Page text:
HUSH on … The Women’s Sport Debate

Will Greenwood – Former England Rugby Union Player and 2003 World Cup Winner

One thing this pandemic in 2020 has highlighted is that although women’s sport has made strides over the years there are still barriers and restrictions, especially with many in society still having a socio-political outlook and negative perception. It is a reflection of education and culture, yet we can challenge these stigmatisms to create accessibility for all.

During the Sky Sports Main Event Live TV Event ‘CANCELLED: Women’s Sport and the Impact of Covid-19’ on Wednesday 12th August, former England Rugby Union player Will Greenwood referenced these negative outlooks on women’s sport as “muppets”, stating “anyone with a fingernail of common sense can see the role women’s sport plays in society”. The people who know the importance of women’s sport know the need to inspire others, not just to watch the sport but for physical and mental health.

Utilise the Data

Ebony Rainford-Brent, former English Cricketer, pointed out that women’s sport doesn’t concentrate on the data enough to help growth. “We need to make women’s sport commercially viable on its own”. According to Nielsen Sports Women’s Sport Research 2018, ‘66% of the population [are] interested in at least one women’s sport’. Using these sorts of figures will attract brands and capitalise on investment. “What is going to make you come to the game, unpick our audience”.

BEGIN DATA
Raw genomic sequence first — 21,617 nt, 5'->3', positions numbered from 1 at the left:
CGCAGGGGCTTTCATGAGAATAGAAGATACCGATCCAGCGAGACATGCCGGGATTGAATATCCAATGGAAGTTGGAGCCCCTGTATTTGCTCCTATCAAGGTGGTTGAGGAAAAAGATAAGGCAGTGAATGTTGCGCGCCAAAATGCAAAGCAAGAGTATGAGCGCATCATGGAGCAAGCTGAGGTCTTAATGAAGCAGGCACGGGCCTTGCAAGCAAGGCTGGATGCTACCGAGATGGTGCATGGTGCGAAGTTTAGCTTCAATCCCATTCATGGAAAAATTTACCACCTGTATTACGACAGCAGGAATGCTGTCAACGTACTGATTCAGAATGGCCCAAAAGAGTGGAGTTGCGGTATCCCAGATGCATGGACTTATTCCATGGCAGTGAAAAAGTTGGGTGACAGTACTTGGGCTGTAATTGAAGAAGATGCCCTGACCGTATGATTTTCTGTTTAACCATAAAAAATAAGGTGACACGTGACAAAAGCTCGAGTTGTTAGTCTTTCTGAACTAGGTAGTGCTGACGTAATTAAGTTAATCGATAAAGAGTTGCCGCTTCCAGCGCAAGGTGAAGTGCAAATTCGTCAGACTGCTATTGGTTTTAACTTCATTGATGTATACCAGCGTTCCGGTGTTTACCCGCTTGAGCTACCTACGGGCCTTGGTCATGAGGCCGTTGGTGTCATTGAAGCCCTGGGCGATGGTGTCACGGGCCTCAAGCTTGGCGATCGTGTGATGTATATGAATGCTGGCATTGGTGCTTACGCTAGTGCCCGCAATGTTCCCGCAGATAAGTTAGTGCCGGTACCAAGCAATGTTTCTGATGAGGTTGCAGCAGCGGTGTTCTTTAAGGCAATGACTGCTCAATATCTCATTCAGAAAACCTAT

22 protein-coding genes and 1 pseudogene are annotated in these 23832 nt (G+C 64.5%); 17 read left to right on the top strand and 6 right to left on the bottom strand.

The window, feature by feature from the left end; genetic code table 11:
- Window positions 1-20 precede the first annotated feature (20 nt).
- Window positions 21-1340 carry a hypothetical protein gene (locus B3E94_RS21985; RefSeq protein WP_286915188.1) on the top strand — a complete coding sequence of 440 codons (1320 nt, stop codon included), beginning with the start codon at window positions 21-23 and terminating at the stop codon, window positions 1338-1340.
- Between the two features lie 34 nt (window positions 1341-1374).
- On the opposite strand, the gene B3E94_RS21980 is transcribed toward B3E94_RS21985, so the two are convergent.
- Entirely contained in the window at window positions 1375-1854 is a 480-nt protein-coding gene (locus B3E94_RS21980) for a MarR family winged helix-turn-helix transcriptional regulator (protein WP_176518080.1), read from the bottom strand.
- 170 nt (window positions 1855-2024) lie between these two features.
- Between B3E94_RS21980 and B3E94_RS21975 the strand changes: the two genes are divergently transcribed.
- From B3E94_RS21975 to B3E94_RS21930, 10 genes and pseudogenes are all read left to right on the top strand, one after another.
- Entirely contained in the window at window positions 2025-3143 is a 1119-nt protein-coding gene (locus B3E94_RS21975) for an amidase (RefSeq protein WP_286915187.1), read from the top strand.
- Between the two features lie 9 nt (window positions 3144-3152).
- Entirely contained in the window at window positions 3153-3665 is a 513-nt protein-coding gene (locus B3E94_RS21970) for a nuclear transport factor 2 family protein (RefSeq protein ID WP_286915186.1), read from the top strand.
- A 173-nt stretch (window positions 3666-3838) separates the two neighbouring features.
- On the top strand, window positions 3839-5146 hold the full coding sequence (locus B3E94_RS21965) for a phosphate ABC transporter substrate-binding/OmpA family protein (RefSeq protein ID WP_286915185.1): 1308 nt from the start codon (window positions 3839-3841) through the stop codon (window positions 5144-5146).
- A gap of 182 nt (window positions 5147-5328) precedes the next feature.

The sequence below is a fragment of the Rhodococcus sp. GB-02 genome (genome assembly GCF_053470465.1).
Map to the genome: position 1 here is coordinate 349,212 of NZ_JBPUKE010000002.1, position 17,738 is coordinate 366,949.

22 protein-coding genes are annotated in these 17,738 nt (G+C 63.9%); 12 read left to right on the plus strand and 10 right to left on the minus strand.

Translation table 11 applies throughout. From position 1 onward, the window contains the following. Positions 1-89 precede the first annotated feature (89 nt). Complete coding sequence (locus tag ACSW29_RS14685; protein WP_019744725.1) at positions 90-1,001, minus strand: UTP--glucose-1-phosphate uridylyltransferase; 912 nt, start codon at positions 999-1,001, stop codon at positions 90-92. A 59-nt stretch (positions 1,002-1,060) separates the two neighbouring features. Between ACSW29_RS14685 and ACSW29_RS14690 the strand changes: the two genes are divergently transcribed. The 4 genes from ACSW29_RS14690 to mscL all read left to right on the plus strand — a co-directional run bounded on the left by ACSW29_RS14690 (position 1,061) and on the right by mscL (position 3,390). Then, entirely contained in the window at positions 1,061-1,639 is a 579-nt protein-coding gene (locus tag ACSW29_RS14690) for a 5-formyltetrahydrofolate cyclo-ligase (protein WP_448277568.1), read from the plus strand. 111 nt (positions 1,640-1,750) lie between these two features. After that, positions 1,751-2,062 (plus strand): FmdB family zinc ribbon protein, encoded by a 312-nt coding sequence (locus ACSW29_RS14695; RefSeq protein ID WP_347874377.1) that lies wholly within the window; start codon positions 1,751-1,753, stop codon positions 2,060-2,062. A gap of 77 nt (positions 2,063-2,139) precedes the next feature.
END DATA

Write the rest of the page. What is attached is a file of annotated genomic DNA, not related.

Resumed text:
Be commercially viable

Investment and funding in women’s sport is still an area which needs improving. It needs to become commercially viable by creating an attracting entertainment business proposition that sponsors want to be associated with. Women’s Sport has the opportunity to be more agile, flexible and innovating, all traits that can benefit the business objectives for a sponsor. See it as a start-up business looking for investment to create the perfect product with sponsors open to influence and support, seeing the long-term benefits to them and women’s sport.

It is still a business

Look at it as a job, women need to play to earn their upkeep. If the opportunity isn’t there, how can they do their job? West Ham captain Gilly Flaherty joined the conversation and praised the FA for understanding the resistance from players to come back to play the reminder of the season. “Many players have short-term contracts and all it takes is one injury to impact…. The risk was too high for the reward”.

And don’t forget your fans

Another business angle is the fans themselves. The sponsors that have the vision and want to understand will connect with these new age fans, who are becoming more fluid in their approach in consuming sport. Tamsin Greenway, former England Netballer stated it is getting into the audiences mind and how they talk and engage in sport. “Women don’t tend to watch women’s sport in the same way as the men’s game”. It is a separate product and need to look at other ways to ‘dress-up’ the coverage to provide a more appealing entity for the fans. This is not just in terms of matchday and live games, also look at how you keep the conversation going, such as social media and unique content.

Education, education, education

Women’s sport has a long way to go to get anyway near the level of coverage as their male counterparts. Having these conversations is a start for growth, insisted by Angela Ruggiero, Co-Founder Sports Innovation Lab. “Rules are being rewritten and education is key”.


Sky Sports: The Women’s Sport Debate: Ebony Rainford-Brent, Will Greenwood and Tamsin Greenway in studio –

Nielsen: The rise of women’s sports: identifying and maximizing the opportunity –

Ebony Rainford-Brent – First black women to play for the England Cricket Team

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